In Little League, I was a slow-moving, multilingual catcher from a Jewish family. So as I read Gary Joseph Cieradkowski’s “The League of Outsider Baseball,” I sought the most famous slow-moving, multilingual Jewish catcher ever: Moe Berg, who toured Japan with a 1934 All-Star team alongside Jimmie Foxx and Lou Gehrig. Why? He spoke Japanese and charmed his hosts into letting him take panoramic photos of Tokyo – which came in handy during bombing runs years later.
Berg is in this fascinating book, along with a hundred other case studies: Guys with one arm or one leg, thugs who redeemed themselves on ballfields or missed and went back to crime (John Dillinger), people who were the Babe Ruth of Mexico or Japan or Cuba or the Negro Leagues, even the first white guy to integrate black baseball (Eddie Klep).
Cieradkowski’s work leaps into my top 5 nonfiction baseball books for three reasons. (The others are Jim Bouton’s “Ball Four,” Lawrence Ritter’s “The Glory of Their Times,” Christy Mathewson’s autobiography “Pitching in a Pinch” and Sadaharu Oh’s autobiography, “A Zen Way of Baseball.”)
First, he illustrates it himself with poignant, old-fashioned drawings of baseball cards. Second, he shows compassion toward everyone from Black Sox crooks to egomaniacs, yet he’s ready to debunk legends. (Fidel Castro barely missed a major-league career? The heck he did.)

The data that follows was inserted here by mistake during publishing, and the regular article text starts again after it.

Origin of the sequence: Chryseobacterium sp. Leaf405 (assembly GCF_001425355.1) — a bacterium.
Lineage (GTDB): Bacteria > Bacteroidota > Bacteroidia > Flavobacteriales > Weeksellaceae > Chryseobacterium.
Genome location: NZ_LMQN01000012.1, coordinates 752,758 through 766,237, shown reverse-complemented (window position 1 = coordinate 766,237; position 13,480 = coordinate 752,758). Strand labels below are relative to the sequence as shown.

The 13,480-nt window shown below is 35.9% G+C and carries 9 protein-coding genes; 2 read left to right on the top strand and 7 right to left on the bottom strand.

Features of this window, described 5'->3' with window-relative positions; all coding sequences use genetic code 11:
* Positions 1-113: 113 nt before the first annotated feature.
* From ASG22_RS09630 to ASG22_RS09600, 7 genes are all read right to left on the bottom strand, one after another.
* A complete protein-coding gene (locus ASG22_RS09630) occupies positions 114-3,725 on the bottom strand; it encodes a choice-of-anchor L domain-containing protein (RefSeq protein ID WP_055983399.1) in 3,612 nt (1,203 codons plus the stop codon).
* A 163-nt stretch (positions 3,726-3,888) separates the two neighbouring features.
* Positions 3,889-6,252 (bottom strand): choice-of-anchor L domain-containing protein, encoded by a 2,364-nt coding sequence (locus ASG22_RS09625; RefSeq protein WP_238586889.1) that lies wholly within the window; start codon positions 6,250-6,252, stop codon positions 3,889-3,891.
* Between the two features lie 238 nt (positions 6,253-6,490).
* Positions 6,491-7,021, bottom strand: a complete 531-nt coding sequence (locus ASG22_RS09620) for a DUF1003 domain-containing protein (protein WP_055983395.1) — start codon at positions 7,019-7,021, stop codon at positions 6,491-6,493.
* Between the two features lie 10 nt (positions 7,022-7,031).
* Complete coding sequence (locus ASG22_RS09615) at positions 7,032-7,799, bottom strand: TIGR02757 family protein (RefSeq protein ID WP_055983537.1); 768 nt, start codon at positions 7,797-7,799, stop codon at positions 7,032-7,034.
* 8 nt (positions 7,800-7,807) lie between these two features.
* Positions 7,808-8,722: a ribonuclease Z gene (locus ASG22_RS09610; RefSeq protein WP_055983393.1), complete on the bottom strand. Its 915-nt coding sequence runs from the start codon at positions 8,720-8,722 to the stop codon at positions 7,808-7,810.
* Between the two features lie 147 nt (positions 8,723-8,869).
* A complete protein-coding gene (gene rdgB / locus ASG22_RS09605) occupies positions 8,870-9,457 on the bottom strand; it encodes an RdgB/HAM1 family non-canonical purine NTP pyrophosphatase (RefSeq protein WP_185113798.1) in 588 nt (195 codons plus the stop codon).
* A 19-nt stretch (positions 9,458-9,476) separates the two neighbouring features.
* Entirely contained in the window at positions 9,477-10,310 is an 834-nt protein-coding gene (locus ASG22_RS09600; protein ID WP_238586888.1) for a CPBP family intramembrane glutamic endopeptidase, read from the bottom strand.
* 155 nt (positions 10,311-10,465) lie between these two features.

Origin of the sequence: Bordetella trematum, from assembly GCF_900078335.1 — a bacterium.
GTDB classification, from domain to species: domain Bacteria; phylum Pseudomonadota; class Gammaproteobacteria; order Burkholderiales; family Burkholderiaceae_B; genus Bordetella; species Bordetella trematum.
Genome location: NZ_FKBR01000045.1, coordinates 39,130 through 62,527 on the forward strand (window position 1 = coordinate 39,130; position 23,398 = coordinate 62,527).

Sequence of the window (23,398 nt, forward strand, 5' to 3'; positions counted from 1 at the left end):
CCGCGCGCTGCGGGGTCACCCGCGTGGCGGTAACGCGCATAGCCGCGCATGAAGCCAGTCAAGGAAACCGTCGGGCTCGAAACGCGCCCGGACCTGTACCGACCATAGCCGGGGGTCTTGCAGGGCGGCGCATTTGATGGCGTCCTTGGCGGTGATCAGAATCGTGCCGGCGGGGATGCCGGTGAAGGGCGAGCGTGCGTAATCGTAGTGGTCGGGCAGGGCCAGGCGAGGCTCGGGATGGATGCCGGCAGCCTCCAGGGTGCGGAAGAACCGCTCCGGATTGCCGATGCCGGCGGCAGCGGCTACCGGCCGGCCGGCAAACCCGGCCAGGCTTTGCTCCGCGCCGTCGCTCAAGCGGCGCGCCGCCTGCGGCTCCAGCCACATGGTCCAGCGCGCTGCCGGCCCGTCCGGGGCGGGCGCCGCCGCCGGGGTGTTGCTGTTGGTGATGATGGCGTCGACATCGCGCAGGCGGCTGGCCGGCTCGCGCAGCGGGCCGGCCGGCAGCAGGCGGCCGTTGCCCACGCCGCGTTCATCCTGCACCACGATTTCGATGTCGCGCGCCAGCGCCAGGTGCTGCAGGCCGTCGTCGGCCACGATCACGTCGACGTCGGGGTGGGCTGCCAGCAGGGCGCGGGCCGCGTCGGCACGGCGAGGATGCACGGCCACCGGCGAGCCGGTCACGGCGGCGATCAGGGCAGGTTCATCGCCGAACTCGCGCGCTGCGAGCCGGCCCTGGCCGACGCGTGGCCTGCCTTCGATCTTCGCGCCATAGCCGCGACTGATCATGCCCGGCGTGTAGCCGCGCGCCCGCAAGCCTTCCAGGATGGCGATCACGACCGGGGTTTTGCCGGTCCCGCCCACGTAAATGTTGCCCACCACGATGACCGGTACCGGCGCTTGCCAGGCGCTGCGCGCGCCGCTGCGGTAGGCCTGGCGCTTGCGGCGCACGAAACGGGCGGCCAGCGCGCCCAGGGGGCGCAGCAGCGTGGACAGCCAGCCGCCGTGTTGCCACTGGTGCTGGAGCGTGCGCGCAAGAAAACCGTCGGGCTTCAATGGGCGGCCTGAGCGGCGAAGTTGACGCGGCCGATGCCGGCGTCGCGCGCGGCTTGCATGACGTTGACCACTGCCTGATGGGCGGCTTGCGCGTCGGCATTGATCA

Third, North Carolina plays a crucial role, from Ruth’s legendary home run in Fayetteville to Jim Thorpe’s semipro games in Rocky Mount, which later invalidated his Olympic gold medals. (Those were eventually restored.)
There’s even a section on Fayetteville’s “Moonlight” Graham, who played in exactly one game in the majors. You may know him as the brother of former U.S. Sen. Frank Porter Graham; baseball fans recognize him as a key character in the movie “Field of Dreams.”
The League of Outsider Baseball
Gary Joseph Cieradkowski
Simon and Schuster, 240 pages